"Biker" for me usually means motorbiking, though I also have a Marin mountain-bike...
My current motorbikes are a CBR600RR and a CBR600RW, both from Honda.
Previously I have owned: Honda VF750F, Yamaha FJ600, Suzuki GSX750EX, Yamaha FJ750, Yamaha XJ900, Kawasaki Z750 and I passed my riding test on my Kawasaki KH250.
See also my Motorbiking web links
The Corniche des Cévennes is a classic route made popular in the nineteen twenties when motorsport was being defined. The Corniche is not particularly high but its outline can be recognised on the skyline from across the Rhône valley or the Ardèche or Mont Ventoux.
Riding out from Marseille on a fine May morning across the Camargue with a pause at Nîmes. Pentecost means corrida (bull-fights) in the Roman amphitheatre, with stalls outside grilling selling tauro-burgers, those are burgers of bull steak, though maybe not fresh meat from the arena as the bulls and the toreadors are aren’t meant to be killed... these days. But a bit of reality about what an amphitheatre would have smelt like in Roman times during the Games.
A new biker halt just off the A66 at Keswick in the north Lake District. Previously a filling station in a useful location although there is another filling station still operating in Keswick.
Controversial with the locals but a friendly operation in a sunny spot. Seems to be becoming popular with the local bikers, particularly for weekend afternoons. An up and coming biker halt.
The hill behind is Lattrigg, 368m, an easy and popular hike with great views of Derwent Water and Skiddaw.
Not sure why this outing with the motorbike club didn't work for me but a few sessions on the club circuit at Brands didn't catch my interest at all. Disappointed but glad I've done a track day at last and glad it was well-organised and safe enough but I'm not thinking of booking on any more track sessions any time soon.
I'm told the addictive buzz comes from being competitive but it didn't hook me at all. The adrenaline rush of riding at full speed didn't get me either: much less impression of speed out there on the track. It wasn't a surprise there are riders hugely more experienced at the track style of riding than I am, that happens in any sport. What did surprise me was that I didn't find where the fun came in amongst the rules on how to ride safely and advice on how to ride fast in the specialist closed environment of a track.
The experience reminded me of how I felt about school and college running: I used to love running competitively but only cross-country running: running nearly four times round an athletics track (1500m) just bored me senseless.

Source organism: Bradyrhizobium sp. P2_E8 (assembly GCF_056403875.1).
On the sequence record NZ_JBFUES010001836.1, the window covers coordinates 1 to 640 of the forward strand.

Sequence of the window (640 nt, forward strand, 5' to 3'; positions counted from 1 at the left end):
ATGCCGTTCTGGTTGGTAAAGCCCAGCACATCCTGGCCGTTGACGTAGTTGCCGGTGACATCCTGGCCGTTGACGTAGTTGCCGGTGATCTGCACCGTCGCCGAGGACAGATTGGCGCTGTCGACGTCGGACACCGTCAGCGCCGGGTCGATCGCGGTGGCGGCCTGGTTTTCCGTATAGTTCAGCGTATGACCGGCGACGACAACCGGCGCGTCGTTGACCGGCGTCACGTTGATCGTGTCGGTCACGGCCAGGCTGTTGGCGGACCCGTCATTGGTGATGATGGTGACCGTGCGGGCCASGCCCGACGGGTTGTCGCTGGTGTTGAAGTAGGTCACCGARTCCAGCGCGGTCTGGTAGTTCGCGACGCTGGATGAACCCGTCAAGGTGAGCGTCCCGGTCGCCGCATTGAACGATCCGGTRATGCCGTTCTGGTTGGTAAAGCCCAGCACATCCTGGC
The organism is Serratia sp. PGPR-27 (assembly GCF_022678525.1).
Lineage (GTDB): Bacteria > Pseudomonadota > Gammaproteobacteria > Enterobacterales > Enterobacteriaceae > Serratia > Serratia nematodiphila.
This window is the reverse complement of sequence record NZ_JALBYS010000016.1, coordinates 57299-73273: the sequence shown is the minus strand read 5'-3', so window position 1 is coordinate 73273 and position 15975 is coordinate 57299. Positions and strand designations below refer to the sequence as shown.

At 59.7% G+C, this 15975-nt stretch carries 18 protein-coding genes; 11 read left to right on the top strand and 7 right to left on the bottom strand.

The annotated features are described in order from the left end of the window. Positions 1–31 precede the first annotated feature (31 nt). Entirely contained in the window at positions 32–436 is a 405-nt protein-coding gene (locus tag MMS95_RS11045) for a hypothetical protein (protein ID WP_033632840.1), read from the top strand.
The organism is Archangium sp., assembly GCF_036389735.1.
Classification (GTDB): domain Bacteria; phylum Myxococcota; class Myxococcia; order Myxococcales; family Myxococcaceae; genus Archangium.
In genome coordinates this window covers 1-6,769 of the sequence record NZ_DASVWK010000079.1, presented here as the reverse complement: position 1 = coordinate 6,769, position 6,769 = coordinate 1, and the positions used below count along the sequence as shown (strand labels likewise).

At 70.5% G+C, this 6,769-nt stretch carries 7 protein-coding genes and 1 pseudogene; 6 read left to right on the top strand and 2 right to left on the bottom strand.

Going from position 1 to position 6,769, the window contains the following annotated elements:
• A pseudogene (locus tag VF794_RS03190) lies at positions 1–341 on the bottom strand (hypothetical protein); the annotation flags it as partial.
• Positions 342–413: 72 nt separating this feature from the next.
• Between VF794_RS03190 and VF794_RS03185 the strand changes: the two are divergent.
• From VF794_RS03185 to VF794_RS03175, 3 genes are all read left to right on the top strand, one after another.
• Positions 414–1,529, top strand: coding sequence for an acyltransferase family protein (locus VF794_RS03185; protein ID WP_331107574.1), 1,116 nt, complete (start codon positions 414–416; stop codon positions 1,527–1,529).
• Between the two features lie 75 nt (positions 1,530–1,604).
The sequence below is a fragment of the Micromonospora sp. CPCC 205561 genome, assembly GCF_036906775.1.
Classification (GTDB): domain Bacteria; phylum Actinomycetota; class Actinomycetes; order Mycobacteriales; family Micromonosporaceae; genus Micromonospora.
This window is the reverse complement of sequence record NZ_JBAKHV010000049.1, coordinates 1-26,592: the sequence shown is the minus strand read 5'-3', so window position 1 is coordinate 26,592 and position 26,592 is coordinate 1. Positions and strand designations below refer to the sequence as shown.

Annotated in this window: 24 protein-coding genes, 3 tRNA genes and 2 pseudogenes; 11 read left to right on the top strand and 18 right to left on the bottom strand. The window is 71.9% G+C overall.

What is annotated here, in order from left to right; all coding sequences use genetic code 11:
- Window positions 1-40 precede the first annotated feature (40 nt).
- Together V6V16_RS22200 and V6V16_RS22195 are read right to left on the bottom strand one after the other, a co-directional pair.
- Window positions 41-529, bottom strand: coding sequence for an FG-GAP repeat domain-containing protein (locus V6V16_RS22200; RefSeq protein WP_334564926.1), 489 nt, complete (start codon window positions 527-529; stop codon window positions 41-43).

What I do get out of biking is the freedom and adventure. The sales motto of the first bike shop I was involved with was "We sell freedom", meaning the freedom of the open road. That bike shop serviced the Kawasaki KH250 that I learnt and passed my test with and then sold me a Z750 twin, that would have been the bike that I last took to Brands Hatch, as a spectator.
Great to watch the superbike and motoGP stars battling it out on the race tracks, though there must be a high degree of obsession to get to be that perfect.
My biking Everests remain the mountain passes like the col de la Bonette. Challenging and thrilling.
But I enjoyed taking my camera for a walk around Druids and Brands Hatch pit lane. The last camera I took there was a Pentax MX (35mm film camera) with a 500mm catadioptric lens with which I netted shots of Barry Sheene etc. Brands Hatch has changed track layout since then and built plenty of new facilities.
A fine spring dawn in Marseille got me up for a sporty ride around the lakes of the lower Verdon: the Lac de Greoux and the Lac de Sainte Croix, in Provence.
First a stop at the Café du Midi in Peyrolles whilst my bike was being serviced. Saturday is market day and people were happy to chat in the spring sunshine. My friend Pascal from Marseille joined me and we enjoyed the roads through Vinon and Greoux and on to toasted goats cheese salads in a cafe at Esparron sur Verdon, which is on a calanque of the Lac de Greoux.
I rode on around the Lac de Sainte Croix, long clear roads and not a lot of traffic about so lots of opportunity for throttle-on/throttle-off riding style with cornering sitting on either edge of the seat or hanging off. Oh and back for grilled red tuna for dinner at the Rowing Club de Marseille. Fantastic view of the Vieux Port but it's not quite as posh as it sounds.
And a flight back to Gatwick that was completely clear of cloud all the way from the Mediterranean to the English Channel. Great views of the Alps all the way over to Mont Blanc and even the Jungfraujoch far away in the Bernese Oberland.
Last weekend in January and - taking advantage of a lucky break in the winter weather in Provence - an opportunity for a quick spin on my RR of the tour of the Étang de Berre, the lagoon adjoining the oil refineries constructed to process oil bought by France from Iraq.
The area is a geological melting pot with numerous different types of rock; consequently the road is both interesting and challenging to motorbikes, there are sections of autoroute, including the Caronte viaduct over Martigues, ordinary N roads (route Nationale) and a very interesting section of particularly troubled geology between Istres and St Chamas where the road twists on under the shade of low pine trees along the shoreline of a thin isthmus. Both exciting to ride and pleasing to the eyes.
I'm riding light for a week on the mountain roads of the Alps. No laptop, although I do have my SLR camera but photos will have to wait till I'm back in Marseille..
I left Marseille for a long ride north via the Col de la Croix Haute (1179 m.) to Saint-Gervais under Mont Blanc. A bit of rain towards the end of the day which cleaned the Provence dust off my white leathers and boots but didn't soak me through.